[19:04:55] SMITH:  All right, Trace Gallagher.  Good stuff.  Thank you.

Joining me now is presidential report cards in tow, of course, if you did your homework, Chris Stirewalt Fox News politics editor, Krystal Ball New Leaders Council Senior Fellow, and David Wohl, attorney and President Trump supporter - long-time supporter I might add, David.  I'll go to you first, because you have -


SMITH:  -- supported him since day one.  We're 50 days in.  Give us your grade on those first 50 days of his presidency, and plusses and minuses do apply.

WOHL:  A+, honor roll.  I mean, in seven short weeks, Mr. Trump has completely reversed the economic malaise that the Obama administration had created over seven years.  153 million Americans and climbing are now working.  We have job - a job total just released of almost a quarter million created in February alone.  Stock market through the roof at 21,000 plus.  Consumer confidence at a level higher than it's been in 10 years. Also, you got the security issues, he's working on the wall, like he said. Its -- bids will be taken soon.  He is deporting violent illegal aliens who've been convicted of violent crimes aggressively and not ignoring immigration laws, and he's addressing the hotbeds of Islamic terrorists as Trace said by getting this new order that's going to be tailored in a way that the courts will not be able to defeat.

SMITH:  Well, Trace just did that wonderful wrap-up for us.  And he pointed out these executive orders, the president -- the first 50 days in office, Krystal, has issued 16 executive orders.  That is roughly on pace with President Obama at this point in time, who had signed 17 at this point. Your grade for the first 50 days?

KRYSTAL BALL, NEW LEADERS COUNCIL SENIOR FELLOW:  I don't know if I want to say a letter grade, because I don't want to be predictable here.

SMITH:  Pass or fail?  Come on, Krystal.

BALL:  I will definitely say fail.  And here is why.  You know, I honestly-- essentially, he's picked off the low-hanging fruit here.  He has kept some of his promises with some of his executive orders, but we don't see any movement on the big legislative issues that he's talked about.  Health care reform is looking dead in the water.  The plan is so bad that some people are conjecturing it may have been designed to fail.  We're not seeing any movement on tax reform.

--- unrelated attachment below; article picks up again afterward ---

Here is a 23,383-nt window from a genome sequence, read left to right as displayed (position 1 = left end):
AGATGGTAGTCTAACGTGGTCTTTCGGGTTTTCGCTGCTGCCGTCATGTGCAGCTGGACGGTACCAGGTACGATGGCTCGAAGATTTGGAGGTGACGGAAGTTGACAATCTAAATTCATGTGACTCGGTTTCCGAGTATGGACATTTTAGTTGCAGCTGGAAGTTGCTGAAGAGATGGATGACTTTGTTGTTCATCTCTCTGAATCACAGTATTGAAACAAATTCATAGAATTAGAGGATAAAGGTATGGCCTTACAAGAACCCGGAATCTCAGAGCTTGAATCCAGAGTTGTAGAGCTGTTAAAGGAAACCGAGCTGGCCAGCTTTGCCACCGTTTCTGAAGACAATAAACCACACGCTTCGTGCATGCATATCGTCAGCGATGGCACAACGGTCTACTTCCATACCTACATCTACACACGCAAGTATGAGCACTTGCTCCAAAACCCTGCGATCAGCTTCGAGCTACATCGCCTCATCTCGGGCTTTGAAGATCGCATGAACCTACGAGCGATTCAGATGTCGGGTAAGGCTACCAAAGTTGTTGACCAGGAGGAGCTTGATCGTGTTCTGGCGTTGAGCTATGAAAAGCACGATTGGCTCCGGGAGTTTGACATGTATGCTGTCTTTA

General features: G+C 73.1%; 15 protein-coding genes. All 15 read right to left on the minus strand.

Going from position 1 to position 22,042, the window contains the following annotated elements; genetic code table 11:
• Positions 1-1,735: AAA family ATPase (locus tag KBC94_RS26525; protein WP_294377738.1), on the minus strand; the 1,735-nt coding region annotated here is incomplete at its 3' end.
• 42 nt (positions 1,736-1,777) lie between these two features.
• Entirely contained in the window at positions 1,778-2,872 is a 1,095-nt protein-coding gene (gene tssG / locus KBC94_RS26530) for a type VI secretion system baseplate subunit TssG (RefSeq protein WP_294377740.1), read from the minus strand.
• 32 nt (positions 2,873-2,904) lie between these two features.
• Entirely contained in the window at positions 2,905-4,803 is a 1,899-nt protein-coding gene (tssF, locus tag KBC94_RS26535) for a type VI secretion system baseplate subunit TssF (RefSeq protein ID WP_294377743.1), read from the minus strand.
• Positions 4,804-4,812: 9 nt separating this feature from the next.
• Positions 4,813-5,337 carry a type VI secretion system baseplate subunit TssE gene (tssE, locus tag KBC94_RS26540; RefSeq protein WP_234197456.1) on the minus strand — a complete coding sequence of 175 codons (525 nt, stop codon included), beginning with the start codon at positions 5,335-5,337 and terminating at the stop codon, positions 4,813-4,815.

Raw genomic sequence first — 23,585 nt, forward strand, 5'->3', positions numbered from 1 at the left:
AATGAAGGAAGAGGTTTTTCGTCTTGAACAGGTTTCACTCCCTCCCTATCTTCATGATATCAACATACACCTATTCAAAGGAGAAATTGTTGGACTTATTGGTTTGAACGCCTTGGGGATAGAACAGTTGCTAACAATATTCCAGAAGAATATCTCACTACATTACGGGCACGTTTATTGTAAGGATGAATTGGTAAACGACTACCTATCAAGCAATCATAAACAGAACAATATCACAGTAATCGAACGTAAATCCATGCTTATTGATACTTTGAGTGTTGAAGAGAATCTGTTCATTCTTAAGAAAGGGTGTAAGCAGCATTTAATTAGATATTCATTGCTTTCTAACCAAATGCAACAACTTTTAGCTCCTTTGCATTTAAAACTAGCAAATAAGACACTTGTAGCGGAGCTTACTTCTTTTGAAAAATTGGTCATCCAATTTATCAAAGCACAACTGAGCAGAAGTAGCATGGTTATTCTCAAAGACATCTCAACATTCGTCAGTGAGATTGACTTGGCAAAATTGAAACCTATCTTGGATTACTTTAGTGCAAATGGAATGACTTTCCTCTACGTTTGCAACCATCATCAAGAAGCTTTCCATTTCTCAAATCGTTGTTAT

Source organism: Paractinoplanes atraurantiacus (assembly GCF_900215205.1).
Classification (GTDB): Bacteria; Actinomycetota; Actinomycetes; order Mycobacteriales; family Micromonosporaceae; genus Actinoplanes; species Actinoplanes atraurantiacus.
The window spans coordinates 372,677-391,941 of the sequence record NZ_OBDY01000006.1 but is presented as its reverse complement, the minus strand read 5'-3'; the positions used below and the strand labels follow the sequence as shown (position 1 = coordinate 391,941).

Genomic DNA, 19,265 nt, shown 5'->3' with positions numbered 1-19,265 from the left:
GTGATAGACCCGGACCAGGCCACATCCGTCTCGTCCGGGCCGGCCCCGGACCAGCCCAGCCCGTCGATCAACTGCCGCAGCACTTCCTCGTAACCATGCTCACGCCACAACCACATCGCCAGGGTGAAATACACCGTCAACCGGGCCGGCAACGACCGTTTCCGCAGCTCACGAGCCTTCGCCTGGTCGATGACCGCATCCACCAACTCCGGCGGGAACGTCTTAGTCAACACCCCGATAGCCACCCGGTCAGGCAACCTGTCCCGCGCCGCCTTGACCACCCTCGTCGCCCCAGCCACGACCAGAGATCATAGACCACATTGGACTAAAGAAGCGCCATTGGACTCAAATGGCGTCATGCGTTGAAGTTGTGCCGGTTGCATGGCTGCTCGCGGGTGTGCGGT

And, you know, honestly, Sandra, I think this was a huge missed opportunity, because I expected this president to come in and focus like a laser on the economy and on jobs and on providing for that working class base that really puts him in office.

SMITH:  Wow.  Some would - some would quickly call into question your comment based on what David just pointed about the stock market and jobs growth that just was announced in February.

BALL:  Well, the stock market doesn't help a lot of people out here in Kentucky and in his working class base.

SMITH:  Most are confused when people say that because - I mean, retirement accounts are tied to the stock market.

WOHL:  Exactly.

SMITH:  But let's move on -

BALL:  But if I could, you know, I thought he would come in and Democrats were ready to work with him on a big infrastructure bill.  That's something they've been wanting to do for a while.  He could have taken that up and other sort of low-hanging economic fruit right off the bat.  

He chose to go with the more divisive parts of his agenda to start with, and as a result, you have plummeting popularity, Republicans don't feel nearly as compelled to go along with what he says, because he is so historically unpopular at this point.  And essentially in terms of a legislative agenda where -


SMITH:  All right.  And Professor Stirewalt is standing by and I want to -


BALL:  -- to work with Congress, everything is dead in the water.  So, yes, he's picked off some low-hanging fruit, but he is historically unpopular and it's hard to see how he gets much of anything done in terms of movement through Congress.

SMITH:  All right.  Chris Stirewalt, I'm sure you've got a grade for us.

CHRIS STIREWALT, FOX NEWS CHANNEL POLITICS EDITOR:  Well, they're both right.  This is sort of two administrations in one.  In that what David talks about with the urgency on executive orders and all of the razzmatazz and the (INAUDIBLE) and those things. Yes, that's all been there, and certainly, Donald Trump supporters who are legion and loyal can feel gratified that their man is sticking to the core issues that he promised that he would.

But at the same time, being president is hard, and your success ultimately doesn't depend on what you do with your pen and your (INAUDIBLE) it depends on your ability to work with Congress to do big things.  You can't do big things until you can really legislate.

So, I'm going to - I'm going to say at the halfway point, I'm going to say B-.  I'll say B, B-.